Following yesterday’s coverage of the introductory session, today I’m moving on to my quilt.  I’m sorry, I only remembered to take one pic!

Here’s Madrona Corners all ready to go:

I started with the geometric pattern so that I could start in the centre and work outwards.  We debated thread colours for a while, and went for a mustard yellow varigated King Tut thread, Sheaves, for this part, and the lower half, which has the pink/orange colourway, we went for another King Tut varigated thread called Chariots Of Fire, which is a pinky red/orange/yellow colour.  For the cobblestones it’ll be white on white.

After about 2 1/2 hours of actual quilting on my quilt, I was rather knackered (a large part due to a distinct lack of sleep this last week I think!), so I elected to stop at that point before I wrecked it.  By this stage I had all the geometric work done in the centre, and I had a couple of sections of cobbles round the blue panel you can just see on the far left.  I’ll be going back in a couple of weeks to finish it off, hence no pics at the moment, as the geometric is subtle on the front, and I don’t have a big enough space to lay it out for a pic right not.

So what can I say about long-arming at this point?  Well, I enjoyed the experience – it’s a lot lighter trying to move a long arm machine around than trying to haul a quilt through your domestic machine for starters!  Also, you get a much better idea of scale and effect as you’re going along.  I don’t think I’ll abandon doing simple quilting at home on mid sized quilts, or more complex stuff on minis, but I think this is the way to go with the big guys!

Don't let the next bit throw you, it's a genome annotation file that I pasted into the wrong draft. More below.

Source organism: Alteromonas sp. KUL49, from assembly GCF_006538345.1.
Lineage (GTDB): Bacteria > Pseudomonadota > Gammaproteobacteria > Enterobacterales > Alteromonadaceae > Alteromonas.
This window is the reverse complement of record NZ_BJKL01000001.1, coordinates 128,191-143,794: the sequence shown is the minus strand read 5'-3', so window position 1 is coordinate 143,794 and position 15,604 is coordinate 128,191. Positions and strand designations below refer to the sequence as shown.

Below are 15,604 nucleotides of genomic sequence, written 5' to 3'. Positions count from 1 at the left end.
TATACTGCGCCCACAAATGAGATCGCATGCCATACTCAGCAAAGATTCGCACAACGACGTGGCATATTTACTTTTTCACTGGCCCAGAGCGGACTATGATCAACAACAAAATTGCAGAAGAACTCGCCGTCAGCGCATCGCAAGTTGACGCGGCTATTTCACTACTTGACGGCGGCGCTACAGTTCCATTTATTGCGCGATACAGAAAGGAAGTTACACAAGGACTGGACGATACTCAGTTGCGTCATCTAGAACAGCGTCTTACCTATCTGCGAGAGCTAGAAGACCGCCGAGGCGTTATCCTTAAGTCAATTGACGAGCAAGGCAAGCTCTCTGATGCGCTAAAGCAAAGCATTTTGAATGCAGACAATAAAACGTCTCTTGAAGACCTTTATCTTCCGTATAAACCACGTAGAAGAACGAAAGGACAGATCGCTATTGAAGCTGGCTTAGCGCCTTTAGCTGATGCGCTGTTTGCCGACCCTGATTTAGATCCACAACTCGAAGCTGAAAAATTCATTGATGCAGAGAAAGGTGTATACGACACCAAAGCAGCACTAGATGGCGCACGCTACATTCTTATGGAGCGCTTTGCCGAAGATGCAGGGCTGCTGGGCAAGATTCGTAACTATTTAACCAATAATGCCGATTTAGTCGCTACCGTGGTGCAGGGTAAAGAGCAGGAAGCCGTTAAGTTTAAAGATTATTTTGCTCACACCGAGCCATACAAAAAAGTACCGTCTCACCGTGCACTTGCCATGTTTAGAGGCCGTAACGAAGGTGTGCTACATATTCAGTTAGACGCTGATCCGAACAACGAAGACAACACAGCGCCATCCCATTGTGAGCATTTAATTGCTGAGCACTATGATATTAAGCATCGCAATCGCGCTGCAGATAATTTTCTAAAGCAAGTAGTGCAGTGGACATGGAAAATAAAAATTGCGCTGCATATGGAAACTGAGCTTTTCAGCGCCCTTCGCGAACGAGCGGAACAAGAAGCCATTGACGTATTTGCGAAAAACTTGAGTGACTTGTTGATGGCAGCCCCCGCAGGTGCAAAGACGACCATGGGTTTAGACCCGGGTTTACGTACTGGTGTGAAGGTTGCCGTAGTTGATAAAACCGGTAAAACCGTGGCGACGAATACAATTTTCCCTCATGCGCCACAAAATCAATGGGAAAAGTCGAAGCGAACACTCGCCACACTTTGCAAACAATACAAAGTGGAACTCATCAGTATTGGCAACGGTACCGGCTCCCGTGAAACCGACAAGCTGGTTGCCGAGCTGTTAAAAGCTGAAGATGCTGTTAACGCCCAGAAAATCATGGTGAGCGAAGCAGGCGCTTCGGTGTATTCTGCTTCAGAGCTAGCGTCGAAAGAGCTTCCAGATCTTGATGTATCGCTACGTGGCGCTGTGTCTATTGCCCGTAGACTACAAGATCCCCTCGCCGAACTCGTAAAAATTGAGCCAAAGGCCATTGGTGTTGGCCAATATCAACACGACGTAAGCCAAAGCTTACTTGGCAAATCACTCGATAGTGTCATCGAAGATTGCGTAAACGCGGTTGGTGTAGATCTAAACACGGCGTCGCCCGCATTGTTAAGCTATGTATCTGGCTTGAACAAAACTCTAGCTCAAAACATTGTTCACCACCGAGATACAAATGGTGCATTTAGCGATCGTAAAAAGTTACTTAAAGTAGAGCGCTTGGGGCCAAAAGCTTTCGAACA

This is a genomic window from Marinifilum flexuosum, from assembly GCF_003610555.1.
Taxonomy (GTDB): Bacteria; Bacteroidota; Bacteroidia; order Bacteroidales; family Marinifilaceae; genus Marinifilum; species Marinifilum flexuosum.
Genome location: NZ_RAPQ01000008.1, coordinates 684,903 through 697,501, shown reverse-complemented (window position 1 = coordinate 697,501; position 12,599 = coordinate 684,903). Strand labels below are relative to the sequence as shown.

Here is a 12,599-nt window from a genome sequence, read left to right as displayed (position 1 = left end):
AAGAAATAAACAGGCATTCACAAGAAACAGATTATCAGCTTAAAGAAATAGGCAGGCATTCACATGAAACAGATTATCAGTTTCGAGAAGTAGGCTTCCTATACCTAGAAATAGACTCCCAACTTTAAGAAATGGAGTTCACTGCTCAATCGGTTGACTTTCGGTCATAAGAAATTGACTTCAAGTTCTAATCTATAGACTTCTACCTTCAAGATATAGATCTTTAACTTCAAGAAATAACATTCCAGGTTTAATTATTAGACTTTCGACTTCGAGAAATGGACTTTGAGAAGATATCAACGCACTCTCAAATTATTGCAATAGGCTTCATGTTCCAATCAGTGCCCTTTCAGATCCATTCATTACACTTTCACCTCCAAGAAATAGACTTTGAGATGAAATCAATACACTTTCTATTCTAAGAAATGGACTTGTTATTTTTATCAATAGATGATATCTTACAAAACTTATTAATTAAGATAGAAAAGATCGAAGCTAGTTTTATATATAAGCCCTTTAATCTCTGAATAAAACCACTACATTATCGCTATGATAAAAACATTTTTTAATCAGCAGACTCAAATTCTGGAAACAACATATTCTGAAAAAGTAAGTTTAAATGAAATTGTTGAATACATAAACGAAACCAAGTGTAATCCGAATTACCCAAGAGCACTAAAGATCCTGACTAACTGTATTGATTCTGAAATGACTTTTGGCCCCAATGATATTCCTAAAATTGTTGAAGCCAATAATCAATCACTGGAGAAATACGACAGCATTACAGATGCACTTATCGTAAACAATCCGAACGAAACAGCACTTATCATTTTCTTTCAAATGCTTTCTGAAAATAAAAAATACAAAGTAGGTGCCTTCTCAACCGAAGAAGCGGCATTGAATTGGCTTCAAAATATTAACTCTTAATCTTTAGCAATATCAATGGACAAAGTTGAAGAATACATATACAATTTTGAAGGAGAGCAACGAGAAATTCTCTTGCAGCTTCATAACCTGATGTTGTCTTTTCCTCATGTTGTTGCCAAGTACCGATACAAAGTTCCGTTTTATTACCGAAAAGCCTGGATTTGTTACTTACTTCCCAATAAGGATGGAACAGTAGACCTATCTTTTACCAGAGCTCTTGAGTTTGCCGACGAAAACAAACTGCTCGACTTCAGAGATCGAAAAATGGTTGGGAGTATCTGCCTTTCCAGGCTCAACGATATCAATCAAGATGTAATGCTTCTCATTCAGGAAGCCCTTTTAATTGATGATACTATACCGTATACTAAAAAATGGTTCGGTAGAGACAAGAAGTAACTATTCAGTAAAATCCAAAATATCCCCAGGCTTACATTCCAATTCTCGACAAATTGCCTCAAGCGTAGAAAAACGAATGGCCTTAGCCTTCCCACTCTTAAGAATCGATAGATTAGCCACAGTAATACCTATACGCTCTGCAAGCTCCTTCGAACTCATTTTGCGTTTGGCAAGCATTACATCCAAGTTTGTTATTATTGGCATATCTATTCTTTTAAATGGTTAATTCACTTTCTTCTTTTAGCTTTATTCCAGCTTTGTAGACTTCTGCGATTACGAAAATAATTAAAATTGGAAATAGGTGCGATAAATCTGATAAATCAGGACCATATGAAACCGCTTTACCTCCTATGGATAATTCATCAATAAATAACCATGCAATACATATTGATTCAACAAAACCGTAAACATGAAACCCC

As for the experience, Carole and Brian are great people, and will help and guide you every step of the way, even if they are challenging you to go one step further than you intended ;o)  If you’re in the area, it’s well worth contacting them to have a go, and bear in mind that simpler quilting will take much less time than the stupidly complex stuff I went for!  If you’re from a bit further away, you can always put up in the B&B for the night too, to allow you to get everything done.  Oh, and get a good night’s sleep beforehand ;o)

Cost wise, the introductory session, which you’ll only need to do once, is £25, there is a thread charge of £10, and then you hire the machine by the hour thereafter for £15.  The woman that told us about this place told us she’d managed to do 3 lap sized quilts with simple quilting in 2 hours, so think about what your time is worth when comparing to doing the work on your domestic machine.  Also, be aware that they don’t take cards, so cash or cheque only, and there’s a cash machine up the road apparently (I’ll be taking that option when I come to settle up, as I don’t know how long it’ll take to finish off).  If you want another practice before your next session, it will cost you £7 for the calico.  They do sell batting, but I brought my own as I have loads of the stuff.